Procedure followed in India

During a floor test in India, the Chief Minister of the State where the floor test is being conducted has to move a vote of confidence. The Chief Minister has to win majority among those present and voting in the legislative assembly of the state. If the motion fails, the Chief Minister would have to hand over his resignation to the Governor, if the confidence motion fails to pass i.e. if the floor test fails.

There are various mode through which Voting is conducted by the members present in the State Legislative Assembly, which are –

  1. Ballot Vote – It is a type of discreet voting. Each voter uses one ballot which is not shared. Ballot is a device used to cast vote, it may be a piece of paper or a ball used in secret voting.
  2. Division Vote – The voting in division vote is done using electronic gadget, slip or a ballot.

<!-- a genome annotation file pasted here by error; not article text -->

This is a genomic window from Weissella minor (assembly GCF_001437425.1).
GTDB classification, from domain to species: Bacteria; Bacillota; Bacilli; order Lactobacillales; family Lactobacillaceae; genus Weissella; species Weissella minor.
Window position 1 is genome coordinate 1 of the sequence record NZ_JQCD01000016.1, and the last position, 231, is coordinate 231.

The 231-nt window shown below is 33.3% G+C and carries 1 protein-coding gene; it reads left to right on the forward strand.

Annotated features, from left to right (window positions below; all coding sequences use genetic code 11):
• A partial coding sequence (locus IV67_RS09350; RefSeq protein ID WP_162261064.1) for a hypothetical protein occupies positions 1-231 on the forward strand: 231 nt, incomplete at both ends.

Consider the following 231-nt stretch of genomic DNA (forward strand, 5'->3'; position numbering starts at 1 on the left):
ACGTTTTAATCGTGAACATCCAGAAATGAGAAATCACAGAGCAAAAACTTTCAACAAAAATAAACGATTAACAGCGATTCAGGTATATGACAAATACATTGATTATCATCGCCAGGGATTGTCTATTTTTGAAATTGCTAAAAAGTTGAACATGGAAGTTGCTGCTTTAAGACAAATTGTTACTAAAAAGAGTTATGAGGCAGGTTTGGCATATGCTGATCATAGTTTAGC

3. Voice Vote – In Voice Voting, the members of the legislature vote orally.

The Supreme Court can deny the request of any government for a specific type of voting.
The voting can even be done by a mere show of hands if the Apex Court directs so.


We can conclude that in a floor test, a Chief Minister appointed by the Governor can be asked to prove his majority in a state in case of doubt. In the Karnataka elections, the Bhartiya Janta Party (BJP) won 104 out of 224 seats. Being the single largest party, BJP leader Yeddyurappa was invited by the Governor of Karnataka, Vajubhai Vala to sworn as the Chief Minister and form the government in the state. In the situation where the majority can be questioned or where there is coalition government, the governor may ask the Chief Minister to prove its majority in the House. In that case, the Chief Minister has to move a Vote of Confidence and win a majority among those present and voting in the floor of assembly. If the party fails to prove its majority in the House then the Chief Minister would have to resign.

Author: Lyba Fatima from Aligarh Muslim University, Aligarh.

Editor: Anna Jose Kallivayalil from NLU, Delhi.